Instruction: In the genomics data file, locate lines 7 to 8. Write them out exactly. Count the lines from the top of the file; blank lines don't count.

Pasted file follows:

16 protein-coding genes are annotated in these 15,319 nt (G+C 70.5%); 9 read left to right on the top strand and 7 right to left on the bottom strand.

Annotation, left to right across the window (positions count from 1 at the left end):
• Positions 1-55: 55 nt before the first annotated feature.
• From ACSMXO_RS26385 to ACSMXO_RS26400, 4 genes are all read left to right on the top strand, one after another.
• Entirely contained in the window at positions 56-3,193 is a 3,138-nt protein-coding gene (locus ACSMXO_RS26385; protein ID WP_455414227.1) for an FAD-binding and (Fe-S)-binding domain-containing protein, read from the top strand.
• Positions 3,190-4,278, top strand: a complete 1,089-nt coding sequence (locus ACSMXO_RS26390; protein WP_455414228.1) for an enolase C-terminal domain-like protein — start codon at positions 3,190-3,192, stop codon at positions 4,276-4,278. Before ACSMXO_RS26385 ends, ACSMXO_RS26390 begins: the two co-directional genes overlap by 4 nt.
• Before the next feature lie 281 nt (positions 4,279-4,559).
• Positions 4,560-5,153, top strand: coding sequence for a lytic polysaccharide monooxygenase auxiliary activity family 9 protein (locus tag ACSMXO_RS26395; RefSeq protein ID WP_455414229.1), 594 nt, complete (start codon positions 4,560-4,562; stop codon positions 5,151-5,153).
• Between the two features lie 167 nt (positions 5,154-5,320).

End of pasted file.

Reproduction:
• Before the next feature lie 281 nt (positions 4,279-4,559).
• Positions 4,560-5,153, top strand: coding sequence for a lytic polysaccharide monooxygenase auxiliary activity family 9 protein (locus tag ACSMXO_RS26395; RefSeq protein ID WP_455414229.1), 594 nt, complete (start codon positions 4,560-4,562; stop codon positions 5,151-5,153).